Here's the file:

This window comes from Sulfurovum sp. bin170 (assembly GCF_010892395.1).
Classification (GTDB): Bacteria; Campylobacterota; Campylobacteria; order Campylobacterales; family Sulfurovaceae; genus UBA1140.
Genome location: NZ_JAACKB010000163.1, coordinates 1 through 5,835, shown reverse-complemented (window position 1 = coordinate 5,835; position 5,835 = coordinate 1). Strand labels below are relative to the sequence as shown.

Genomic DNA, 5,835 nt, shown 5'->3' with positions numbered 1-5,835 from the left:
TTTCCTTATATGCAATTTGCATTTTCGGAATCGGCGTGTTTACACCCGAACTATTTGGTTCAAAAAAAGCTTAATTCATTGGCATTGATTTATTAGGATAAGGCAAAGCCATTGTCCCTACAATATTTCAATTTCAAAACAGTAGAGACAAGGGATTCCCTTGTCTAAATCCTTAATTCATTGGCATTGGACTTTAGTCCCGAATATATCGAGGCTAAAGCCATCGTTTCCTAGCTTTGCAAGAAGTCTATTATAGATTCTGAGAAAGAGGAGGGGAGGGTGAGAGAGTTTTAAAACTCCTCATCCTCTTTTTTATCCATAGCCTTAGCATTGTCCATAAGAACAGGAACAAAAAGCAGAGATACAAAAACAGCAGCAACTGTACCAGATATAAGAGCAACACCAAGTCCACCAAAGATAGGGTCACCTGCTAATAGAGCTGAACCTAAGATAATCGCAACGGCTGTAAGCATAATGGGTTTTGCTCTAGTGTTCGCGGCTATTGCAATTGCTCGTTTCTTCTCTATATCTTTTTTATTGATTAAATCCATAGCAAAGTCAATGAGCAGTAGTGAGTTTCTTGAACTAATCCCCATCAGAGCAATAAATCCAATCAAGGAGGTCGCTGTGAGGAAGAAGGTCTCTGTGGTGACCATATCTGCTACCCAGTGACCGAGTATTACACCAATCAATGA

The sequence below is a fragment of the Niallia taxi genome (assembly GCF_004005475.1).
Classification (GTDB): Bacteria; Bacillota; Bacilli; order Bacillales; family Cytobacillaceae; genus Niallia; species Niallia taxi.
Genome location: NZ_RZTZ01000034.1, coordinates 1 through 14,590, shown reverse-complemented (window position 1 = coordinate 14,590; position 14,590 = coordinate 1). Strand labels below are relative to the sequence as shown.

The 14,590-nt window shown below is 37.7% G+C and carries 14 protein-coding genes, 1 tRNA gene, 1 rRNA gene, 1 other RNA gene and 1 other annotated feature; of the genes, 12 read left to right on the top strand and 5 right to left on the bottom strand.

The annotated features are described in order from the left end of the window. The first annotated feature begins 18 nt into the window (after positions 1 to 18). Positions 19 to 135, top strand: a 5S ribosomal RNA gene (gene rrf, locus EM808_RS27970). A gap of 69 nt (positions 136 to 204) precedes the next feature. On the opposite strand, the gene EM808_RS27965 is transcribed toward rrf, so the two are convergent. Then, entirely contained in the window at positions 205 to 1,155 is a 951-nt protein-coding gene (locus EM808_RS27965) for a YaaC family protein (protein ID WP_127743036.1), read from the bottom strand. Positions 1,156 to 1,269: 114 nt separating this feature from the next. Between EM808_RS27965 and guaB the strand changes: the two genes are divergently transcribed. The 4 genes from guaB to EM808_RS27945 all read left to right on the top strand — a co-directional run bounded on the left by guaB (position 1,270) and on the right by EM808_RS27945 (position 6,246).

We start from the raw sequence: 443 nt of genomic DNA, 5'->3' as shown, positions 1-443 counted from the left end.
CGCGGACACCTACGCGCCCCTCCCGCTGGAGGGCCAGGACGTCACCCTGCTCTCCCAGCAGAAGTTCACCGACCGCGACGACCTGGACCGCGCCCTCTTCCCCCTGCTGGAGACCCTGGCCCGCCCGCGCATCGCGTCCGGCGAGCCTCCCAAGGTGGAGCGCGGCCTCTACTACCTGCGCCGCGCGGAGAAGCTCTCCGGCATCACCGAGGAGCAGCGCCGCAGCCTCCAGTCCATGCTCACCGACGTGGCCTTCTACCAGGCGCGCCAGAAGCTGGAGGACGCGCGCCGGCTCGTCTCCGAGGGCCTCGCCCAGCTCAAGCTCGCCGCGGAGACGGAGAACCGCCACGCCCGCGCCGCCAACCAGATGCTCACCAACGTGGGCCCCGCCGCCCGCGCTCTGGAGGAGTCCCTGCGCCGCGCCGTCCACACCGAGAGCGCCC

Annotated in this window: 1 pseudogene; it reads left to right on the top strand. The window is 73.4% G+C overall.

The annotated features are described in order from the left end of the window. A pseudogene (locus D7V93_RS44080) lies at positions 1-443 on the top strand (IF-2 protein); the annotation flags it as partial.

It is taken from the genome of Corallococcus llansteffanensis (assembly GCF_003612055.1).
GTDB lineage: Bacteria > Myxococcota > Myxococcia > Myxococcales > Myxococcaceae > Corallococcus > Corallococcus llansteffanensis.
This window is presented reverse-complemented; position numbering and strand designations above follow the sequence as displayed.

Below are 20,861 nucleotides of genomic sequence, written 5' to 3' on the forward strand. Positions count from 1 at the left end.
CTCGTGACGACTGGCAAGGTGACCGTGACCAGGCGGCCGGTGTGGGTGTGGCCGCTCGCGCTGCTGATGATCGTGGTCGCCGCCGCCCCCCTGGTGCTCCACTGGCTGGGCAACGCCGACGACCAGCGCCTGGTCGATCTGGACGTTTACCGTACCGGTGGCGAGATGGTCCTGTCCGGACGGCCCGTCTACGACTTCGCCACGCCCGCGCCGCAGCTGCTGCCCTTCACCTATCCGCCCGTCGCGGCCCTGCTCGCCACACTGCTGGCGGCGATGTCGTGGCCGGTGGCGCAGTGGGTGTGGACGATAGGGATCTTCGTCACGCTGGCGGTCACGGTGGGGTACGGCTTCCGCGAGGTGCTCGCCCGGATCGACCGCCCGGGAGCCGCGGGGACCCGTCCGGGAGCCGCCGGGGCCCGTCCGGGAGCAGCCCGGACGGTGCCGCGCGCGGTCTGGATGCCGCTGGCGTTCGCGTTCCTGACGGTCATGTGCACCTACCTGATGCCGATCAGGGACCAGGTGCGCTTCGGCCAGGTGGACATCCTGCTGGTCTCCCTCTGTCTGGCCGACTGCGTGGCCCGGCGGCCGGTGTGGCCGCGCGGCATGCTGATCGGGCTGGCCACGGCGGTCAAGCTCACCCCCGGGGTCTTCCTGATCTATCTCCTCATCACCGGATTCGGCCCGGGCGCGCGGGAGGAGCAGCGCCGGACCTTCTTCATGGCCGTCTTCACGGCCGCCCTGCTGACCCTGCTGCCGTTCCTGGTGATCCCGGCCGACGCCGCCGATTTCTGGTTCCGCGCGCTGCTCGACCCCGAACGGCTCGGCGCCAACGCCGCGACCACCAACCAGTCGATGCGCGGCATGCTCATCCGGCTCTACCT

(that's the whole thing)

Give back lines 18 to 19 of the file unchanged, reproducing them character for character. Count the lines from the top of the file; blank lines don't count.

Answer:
Below are 20,861 nucleotides of genomic sequence, written 5' to 3' on the forward strand. Positions count from 1 at the left end.
CTCGTGACGACTGGCAAGGTGACCGTGACCAGGCGGCCGGTGTGGGTGTGGCCGCTCGCGCTGCTGATGATCGTGGTCGCCGCCGCCCCCCTGGTGCTCCACTGGCTGGGCAACGCCGACGACCAGCGCCTGGTCGATCTGGACGTTTACCGTACCGGTGGCGAGATGGTCCTGTCCGGACGGCCCGTCTACGACTTCGCCACGCCCGCGCCGCAGCTGCTGCCCTTCACCTATCCGCCCGTCGCGGCCCTGCTCGCCACACTGCTGGCGGCGATGTCGTGGCCGGTGGCGCAGTGGGTGTGGACGATAGGGATCTTCGTCACGCTGGCGGTCACGGTGGGGTACGGCTTCCGCGAGGTGCTCGCCCGGATCGACCGCCCGGGAGCCGCGGGGACCCGTCCGGGAGCCGCCGGGGCCCGTCCGGGAGCAGCCCGGACGGTGCCGCGCGCGGTCTGGATGCCGCTGGCGTTCGCGTTCCTGACGGTCATGTGCACCTACCTGATGCCGATCAGGGACCAGGTGCGCTTCGGCCAGGTGGACATCCTGCTGGTCTCCCTCTGTCTGGCCGACTGCGTGGCCCGGCGGCCGGTGTGGCCGCGCGGCATGCTGATCGGGCTGGCCACGGCGGTCAAGCTCACCCCCGGGGTCTTCCTGATCTATCTCCTCATCACCGGATTCGGCCCGGGCGCGCGGGAGGAGCAGCGCCGGACCTTCTTCATGGCCGTCTTCACGGCCGCCCTGCTGACCCTGCTGCCGTTCCTGGTGATCCCGGCCGACGCCGCCGATTTCTGGTTCCGCGCGCTGCTCGACCCCGAACGGCTCGGCGCCAACGCCGCGACCACCAACCAGTCGATGCGCGGCATGCTCATCCGGCTCTACCT